Posted 27 days ago

    Hi

    Thanks for your continued exploration of OmniSci

    @Patrick Erdelt  Could you share the precise CREATE table statements you used to build your test tables for the above result?​

    In parallel I will test this locally to see if i can see the difference in results.

    Regards



    ------------------------------
    dwayneberry
    OmniSci
    ------------------------------



  • 14.  RE: How to effectively use multi GPU for data warehouses?

    Posted 27 days ago
    Edited by dwayneberry 27 days ago

    Hi

    @Patrick Erdelt

    I have 3 gpu's in this machine so I used this set up for my sharding

    DROP TABLE IF EXISTS PART;
    CREATE TABLE PART (

    P_PARTKEY BIGINT,
    P_NAME TEXT ENCODING DICT,
    P_MFGR TEXT ENCODING DICT,
    P_BRAND TEXT ENCODING DICT,
    P_TYPE TEXT ENCODING DICT,
    P_SIZE INTEGER,
    P_CONTAINER TEXT ENCODING DICT,
    P_RETAILPRICE DECIMAL(16,2),
    P_COMMENT TEXT ENCODING DICT
    ) with (fragment_size=64000000);

    DROP TABLE IF EXISTS SUPPLIER;
    CREATE TABLE SUPPLIER (
    S_SUPPKEY BIGINT,
    S_NAME TEXT ENCODING DICT,
    S_ADDRESS TEXT ENCODING DICT,
    S_NATIONKEY BIGINT ,
    S_PHONE TEXT ENCODING DICT,
    S_ACCTBAL DECIMAL(16,2),
    S_COMMENT TEXT ENCODING DICT
    )with (fragment_size=64000000);

    DROP TABLE IF EXISTS PARTSUPP ;
    CREATE TABLE PARTSUPP (
    PS_PARTKEY BIGINT ,
    PS_SUPPKEY BIGINT ,
    PS_AVAILQTY INTEGER,
    PS_SUPPLYCOST DECIMAL(16,2),
    PS_COMMENT TEXT ENCODING DICT
    )with (fragment_size=64000000);

    DROP TABLE IF EXISTS CUSTOMER;
    CREATE TABLE CUSTOMER (
    C_CUSTKEY BIGINT,
    C_NAME TEXT ENCODING DICT,
    C_ADDRESS TEXT ENCODING DICT,
    C_NATIONKEY BIGINT ,
    C_PHONE TEXT ENCODING DICT,
    C_ACCTBAL DECIMAL(16,2),
    C_MKTSEGMENT TEXT ENCODING DICT,
    C_COMMENT TEXT ENCODING DICT,
    SHARD KEY (C_CUSTKEY)
    )with (fragment_size=64000000, shard_count =3, partitions='sharded');

    DROP TABLE IF EXISTS ORDERS ;
    CREATE TABLE ORDERS (
    O_ORDERKEY BIGINT,
    O_CUSTKEY BIGINT ,
    O_ORDERSTATUS TEXT ENCODING DICT,
    O_TOTALPRICE DECIMAL(16,2),
    O_ORDERDATE DATE,
    O_ORDERPRIORITY TEXT ENCODING DICT,
    O_CLERK TEXT ENCODING DICT,
    O_SHIPPRIORITY INTEGER,
    O_COMMENT TEXT ENCODING DICT,
    SHARD KEY (O_CUSTKEY)
    )with (fragment_size=64000000, shard_count=3, partitions='sharded');

    DROP TABLE IF EXISTS LINEITEM ;
    CREATE TABLE LINEITEM (
    L_ORDERKEY BIGINT ,
    L_PARTKEY BIGINT ,
    L_SUPPKEY BIGINT ,
    L_LINENUMBER INTEGER,
    L_QUANTITY INTEGER,
    L_EXTENDEDPRICE DECIMAL(16,2),
    L_DISCOUNT DECIMAL(16,2),
    L_TAX DECIMAL(16,2),
    L_RETURNFLAG TEXT ENCODING DICT,
    L_LINESTATUS TEXT ENCODING DICT,
    L_SHIPDATE DATE,
    L_COMMITDATE DATE,
    L_RECEIPTDATE DATE,
    L_SHIPINSTRUCT TEXT ENCODING DICT,
    L_SHIPMODE TEXT ENCODING DICT,
    L_COMMENT TEXT ENCODING DICT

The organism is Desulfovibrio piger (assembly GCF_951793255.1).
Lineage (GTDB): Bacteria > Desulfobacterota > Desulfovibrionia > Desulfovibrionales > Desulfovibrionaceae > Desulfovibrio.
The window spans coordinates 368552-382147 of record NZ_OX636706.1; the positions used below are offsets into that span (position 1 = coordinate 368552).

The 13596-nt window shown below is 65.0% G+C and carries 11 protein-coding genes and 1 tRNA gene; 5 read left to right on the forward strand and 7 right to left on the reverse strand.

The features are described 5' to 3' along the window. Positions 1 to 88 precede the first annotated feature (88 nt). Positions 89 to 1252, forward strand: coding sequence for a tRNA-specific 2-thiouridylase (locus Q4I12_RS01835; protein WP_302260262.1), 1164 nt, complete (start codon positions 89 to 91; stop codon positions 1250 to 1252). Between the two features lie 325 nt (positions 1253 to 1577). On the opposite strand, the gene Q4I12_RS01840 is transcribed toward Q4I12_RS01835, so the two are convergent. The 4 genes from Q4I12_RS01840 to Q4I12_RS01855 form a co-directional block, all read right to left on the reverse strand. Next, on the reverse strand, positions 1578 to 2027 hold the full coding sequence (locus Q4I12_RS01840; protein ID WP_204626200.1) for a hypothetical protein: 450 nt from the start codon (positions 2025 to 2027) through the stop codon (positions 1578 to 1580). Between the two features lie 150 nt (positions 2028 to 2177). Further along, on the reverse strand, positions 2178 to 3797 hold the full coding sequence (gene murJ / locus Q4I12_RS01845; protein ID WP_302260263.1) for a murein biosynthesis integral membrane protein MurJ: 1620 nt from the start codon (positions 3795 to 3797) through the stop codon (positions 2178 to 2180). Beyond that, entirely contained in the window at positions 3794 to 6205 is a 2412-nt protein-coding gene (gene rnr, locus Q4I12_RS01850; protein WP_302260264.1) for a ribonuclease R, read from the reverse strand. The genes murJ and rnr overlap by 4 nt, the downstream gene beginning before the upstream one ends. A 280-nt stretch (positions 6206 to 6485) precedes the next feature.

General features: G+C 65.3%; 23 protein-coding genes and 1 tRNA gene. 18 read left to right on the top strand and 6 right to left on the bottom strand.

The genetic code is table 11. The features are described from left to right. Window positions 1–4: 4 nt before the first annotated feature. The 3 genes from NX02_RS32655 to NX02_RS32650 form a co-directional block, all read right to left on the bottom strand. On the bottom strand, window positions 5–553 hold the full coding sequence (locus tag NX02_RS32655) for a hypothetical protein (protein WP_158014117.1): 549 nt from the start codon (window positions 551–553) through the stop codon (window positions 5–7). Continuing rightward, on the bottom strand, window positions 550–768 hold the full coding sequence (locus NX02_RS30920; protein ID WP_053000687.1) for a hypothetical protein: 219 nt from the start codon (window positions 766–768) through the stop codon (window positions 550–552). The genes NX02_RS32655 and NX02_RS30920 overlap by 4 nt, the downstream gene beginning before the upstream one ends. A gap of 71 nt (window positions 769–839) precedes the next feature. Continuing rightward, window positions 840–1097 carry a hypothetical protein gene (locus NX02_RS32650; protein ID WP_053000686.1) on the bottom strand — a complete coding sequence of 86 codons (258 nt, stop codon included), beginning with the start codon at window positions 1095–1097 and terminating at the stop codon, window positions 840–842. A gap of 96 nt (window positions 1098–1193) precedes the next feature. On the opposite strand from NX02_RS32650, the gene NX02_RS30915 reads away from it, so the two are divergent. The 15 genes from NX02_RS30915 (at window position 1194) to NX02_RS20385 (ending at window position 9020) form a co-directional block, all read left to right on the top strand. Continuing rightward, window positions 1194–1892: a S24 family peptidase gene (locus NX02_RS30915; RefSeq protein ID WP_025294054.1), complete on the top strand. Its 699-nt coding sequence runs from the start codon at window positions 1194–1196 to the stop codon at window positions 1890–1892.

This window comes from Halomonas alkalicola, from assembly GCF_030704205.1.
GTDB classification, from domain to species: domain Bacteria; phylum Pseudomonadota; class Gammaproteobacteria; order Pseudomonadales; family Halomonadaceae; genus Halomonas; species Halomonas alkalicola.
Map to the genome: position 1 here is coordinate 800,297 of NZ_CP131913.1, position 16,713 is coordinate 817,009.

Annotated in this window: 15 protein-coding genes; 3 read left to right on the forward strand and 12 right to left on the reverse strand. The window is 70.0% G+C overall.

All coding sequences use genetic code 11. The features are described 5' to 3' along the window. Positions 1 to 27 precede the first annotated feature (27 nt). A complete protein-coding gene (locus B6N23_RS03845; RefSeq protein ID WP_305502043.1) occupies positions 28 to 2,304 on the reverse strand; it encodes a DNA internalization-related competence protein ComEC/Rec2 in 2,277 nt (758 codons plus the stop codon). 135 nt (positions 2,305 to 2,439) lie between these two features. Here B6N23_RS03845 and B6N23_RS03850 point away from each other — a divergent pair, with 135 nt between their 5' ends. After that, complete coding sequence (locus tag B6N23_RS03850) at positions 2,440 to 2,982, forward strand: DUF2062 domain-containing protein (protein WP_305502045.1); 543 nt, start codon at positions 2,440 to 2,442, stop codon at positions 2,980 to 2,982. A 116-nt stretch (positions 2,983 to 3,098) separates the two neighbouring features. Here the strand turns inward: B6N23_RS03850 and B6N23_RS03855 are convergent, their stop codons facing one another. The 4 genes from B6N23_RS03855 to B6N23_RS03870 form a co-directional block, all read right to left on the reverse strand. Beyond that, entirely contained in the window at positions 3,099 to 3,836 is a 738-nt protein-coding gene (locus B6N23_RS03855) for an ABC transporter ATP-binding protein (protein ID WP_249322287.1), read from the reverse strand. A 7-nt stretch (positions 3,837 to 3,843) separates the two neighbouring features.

)with (fragment_size=64000000);

    DROP TABLE IF EXISTS NATION ;
    CREATE TABLE NATION (
    N_NATIONKEY BIGINT,
    N_NAME TEXT ENCODING DICT,
    N_REGIONKEY BIGINT ,
    N_COMMENT TEXT ENCODING DICT
    )with (fragment_size=64000000);

    DROP TABLE IF EXISTS REGION ;
    CREATE TABLE REGION (
    R_REGIONKEY BIGINT,
    R_NAME TEXT ENCODING DICT,
    R_COMMENT TEXT ENCODING DICT
    )with (fragment_size=64000000);

    Only shared on Customer and orders in this case as thats all that could be used for this query

    ran this query

    select
    n_name,
    sum(l_extendedprice * (1 - l_discount)) as revenue
    from
    customer,
    orders,
    lineitem,
    supplier,
    nation,
    region
    where
    c_custkey = o_custkey
    and l_orderkey = o_orderkey
    and l_suppkey = s_suppkey
    and c_nationkey = s_nationkey
    and s_nationkey = n_nationkey
    and n_regionkey = r_regionkey
    and r_name = 'EUROPE'
    and o_orderdate >= date '1993-01-01'
    and o_orderdate < date '1993-01-01' + interval '1' year
    group by
    n_name
    order by
    revenue desc


    got result

    n_name|revenue
    RUSSIA|56715418.5622
    FRANCE|54436355.2609
    GERMANY|53161745.6445
    ROMANIA|52712944.0034
    UNITED KINGDOM|52569055.9493


    Which is same result I got when I loaded the data non sharded.

    I know there is an issue if you do not set up sharding to match the gpu count in your machine so perhaps you are experiencing that issue.

    Sharing your create table statement and details of your machine and config will allow us to verify that.

    regards





    ------------------------------
    dwayneberry
    OmniSci
    ------------------------------



  • 15.  RE: How to effectively use multi GPU for data warehouses?

    Posted 26 days ago
    Edited by Patrick Erdelt 26 days ago
    Hi @Candido Dessanti, hi @dwayneberry

    the 2018 data set is about 40GB, so I thought it is more than enough for 1xK80.

    I fetch results via python/JDBC and compare as lists of lists and as pandas data frames.

    The schema is

    CREATE TABLE gdelt (
    GLOBALEVENTID BIGINT ENCODING FIXED(32),
    SQLDATE INTEGER,
    MonthYear TEXT ENCODING DICT(8),
    Y TEXT ENCODING DICT(8),
    FractionDate DOUBLE,
    Actor1Code TEXT ENCODING DICT(16),
    Actor1Name TEXT ENCODING NONE,
    Actor1CountryCode TEXT ENCODING DICT(8),
    Actor1KnownGroupCode TEXT ENCODING DICT(8),
    Actor1EthnicCode TEXT ENCODING DICT(16),
    Actor1Religion1Code TEXT ENCODING DICT(8),
    Actor1Religion2Code TEXT ENCODING DICT(8),
    Actor1Type1Code TEXT ENCODING DICT(8),
    Actor1Type2Code TEXT ENCODING DICT(8),
    Actor1Type3Code TEXT ENCODING DICT(8),